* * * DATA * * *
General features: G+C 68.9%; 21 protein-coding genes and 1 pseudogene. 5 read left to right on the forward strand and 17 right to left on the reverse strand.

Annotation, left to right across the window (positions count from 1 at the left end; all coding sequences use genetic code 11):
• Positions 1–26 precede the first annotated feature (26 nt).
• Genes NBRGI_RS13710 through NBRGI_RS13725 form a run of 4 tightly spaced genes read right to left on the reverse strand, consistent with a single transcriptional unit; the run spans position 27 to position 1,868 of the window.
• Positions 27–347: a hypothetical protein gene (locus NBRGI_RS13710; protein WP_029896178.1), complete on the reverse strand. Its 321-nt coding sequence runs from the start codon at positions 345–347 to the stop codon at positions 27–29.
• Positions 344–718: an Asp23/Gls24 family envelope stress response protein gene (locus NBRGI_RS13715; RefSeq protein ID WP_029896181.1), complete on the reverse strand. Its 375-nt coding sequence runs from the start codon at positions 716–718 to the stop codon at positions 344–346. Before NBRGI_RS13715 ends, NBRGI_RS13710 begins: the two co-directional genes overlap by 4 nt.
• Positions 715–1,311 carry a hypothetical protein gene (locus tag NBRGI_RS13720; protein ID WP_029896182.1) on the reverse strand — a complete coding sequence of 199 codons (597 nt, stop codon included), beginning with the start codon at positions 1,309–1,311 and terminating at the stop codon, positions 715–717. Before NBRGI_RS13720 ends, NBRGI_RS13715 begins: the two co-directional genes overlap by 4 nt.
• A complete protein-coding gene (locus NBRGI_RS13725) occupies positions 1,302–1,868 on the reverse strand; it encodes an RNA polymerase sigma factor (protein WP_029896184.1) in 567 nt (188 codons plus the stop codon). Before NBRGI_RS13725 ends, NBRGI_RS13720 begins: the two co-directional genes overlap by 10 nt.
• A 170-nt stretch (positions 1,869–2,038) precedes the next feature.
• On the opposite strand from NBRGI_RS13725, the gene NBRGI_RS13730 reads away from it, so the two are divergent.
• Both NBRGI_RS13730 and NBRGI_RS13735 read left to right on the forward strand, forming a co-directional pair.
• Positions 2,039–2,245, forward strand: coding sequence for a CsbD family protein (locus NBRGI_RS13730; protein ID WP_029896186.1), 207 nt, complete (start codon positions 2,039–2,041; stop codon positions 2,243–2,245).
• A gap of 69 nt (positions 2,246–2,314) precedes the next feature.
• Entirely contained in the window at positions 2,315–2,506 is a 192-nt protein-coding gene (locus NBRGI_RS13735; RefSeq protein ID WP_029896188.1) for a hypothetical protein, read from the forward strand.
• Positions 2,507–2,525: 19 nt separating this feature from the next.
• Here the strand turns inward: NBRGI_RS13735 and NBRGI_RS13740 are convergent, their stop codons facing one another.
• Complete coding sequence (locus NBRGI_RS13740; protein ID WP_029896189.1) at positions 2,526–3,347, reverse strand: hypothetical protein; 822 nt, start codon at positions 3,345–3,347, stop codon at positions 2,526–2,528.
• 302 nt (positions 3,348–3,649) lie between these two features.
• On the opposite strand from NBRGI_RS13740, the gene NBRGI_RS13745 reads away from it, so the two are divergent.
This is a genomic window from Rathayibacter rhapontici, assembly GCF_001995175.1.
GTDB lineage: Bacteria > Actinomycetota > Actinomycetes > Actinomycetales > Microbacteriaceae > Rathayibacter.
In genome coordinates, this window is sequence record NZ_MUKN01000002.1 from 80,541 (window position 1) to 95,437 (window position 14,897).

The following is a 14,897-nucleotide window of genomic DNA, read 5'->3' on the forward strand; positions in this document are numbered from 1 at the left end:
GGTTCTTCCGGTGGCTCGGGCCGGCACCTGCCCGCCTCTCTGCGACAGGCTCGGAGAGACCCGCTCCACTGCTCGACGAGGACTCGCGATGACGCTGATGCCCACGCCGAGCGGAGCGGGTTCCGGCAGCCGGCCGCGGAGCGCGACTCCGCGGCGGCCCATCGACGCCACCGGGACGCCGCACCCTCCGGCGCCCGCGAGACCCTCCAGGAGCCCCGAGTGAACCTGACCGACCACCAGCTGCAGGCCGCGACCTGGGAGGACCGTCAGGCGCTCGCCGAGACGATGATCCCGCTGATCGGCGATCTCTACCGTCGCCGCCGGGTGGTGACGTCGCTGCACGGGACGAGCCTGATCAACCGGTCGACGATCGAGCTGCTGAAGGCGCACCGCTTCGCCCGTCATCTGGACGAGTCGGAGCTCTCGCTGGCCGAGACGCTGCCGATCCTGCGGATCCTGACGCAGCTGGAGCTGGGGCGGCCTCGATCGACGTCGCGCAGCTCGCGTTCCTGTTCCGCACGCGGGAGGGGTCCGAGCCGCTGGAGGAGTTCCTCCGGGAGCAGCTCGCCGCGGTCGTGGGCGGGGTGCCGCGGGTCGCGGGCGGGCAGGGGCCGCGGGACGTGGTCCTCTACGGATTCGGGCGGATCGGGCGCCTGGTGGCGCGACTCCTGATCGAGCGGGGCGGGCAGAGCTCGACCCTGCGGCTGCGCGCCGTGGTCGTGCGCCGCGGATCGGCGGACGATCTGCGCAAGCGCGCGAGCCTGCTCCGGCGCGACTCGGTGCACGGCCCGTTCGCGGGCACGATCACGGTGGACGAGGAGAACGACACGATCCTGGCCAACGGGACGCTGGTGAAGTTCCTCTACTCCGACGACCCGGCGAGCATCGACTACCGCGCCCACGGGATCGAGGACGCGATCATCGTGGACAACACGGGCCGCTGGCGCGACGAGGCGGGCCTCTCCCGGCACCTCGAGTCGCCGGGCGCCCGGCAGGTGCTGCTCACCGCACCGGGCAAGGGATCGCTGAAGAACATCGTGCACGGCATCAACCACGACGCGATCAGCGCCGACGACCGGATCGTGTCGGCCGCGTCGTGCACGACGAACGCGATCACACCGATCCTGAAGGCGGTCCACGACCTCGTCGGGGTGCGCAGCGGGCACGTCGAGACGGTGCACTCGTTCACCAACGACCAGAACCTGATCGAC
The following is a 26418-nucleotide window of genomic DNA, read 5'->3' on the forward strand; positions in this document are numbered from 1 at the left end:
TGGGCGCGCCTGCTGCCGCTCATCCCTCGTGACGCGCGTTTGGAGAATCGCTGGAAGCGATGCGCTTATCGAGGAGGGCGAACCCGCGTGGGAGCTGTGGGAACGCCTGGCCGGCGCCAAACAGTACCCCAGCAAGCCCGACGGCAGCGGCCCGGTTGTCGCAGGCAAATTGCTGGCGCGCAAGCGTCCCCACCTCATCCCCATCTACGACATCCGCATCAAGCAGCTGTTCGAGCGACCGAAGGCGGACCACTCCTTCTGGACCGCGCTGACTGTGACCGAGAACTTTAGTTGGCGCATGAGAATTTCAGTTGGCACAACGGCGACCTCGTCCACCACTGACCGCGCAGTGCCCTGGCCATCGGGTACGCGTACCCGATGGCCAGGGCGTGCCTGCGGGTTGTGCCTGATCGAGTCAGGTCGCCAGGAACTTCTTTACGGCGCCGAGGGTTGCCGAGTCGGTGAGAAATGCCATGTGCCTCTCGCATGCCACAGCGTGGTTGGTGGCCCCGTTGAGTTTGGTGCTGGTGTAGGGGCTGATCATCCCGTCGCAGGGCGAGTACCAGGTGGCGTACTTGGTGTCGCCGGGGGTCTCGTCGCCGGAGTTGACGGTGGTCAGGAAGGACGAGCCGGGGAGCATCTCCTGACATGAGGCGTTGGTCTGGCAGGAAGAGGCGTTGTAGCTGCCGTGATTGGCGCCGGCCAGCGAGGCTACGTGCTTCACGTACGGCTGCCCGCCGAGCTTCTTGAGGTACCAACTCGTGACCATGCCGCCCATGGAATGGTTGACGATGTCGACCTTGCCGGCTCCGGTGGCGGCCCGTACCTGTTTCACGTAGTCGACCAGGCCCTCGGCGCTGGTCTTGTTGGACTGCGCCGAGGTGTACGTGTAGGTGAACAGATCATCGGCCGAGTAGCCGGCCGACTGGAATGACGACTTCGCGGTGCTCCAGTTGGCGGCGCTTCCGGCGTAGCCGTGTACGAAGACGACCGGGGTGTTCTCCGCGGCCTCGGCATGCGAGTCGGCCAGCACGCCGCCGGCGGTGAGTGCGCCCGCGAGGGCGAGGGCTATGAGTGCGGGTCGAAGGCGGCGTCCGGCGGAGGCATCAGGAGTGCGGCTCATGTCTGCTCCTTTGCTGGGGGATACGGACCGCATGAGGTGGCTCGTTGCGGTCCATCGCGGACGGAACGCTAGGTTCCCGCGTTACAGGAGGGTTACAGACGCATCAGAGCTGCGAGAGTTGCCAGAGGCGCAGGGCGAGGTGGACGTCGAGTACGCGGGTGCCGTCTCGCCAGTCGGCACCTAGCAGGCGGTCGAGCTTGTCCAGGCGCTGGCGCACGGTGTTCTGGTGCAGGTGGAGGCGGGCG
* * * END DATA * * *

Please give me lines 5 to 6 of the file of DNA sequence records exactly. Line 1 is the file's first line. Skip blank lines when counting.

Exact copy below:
• Positions 27–347: a hypothetical protein gene (locus NBRGI_RS13710; protein WP_029896178.1), complete on the reverse strand. Its 321-nt coding sequence runs from the start codon at positions 345–347 to the stop codon at positions 27–29.
• Positions 344–718: an Asp23/Gls24 family envelope stress response protein gene (locus NBRGI_RS13715; RefSeq protein ID WP_029896181.1), complete on the reverse strand. Its 375-nt coding sequence runs from the start codon at positions 716–718 to the stop codon at positions 344–346. Before NBRGI_RS13715 ends, NBRGI_RS13710 begins: the two co-directional genes overlap by 4 nt.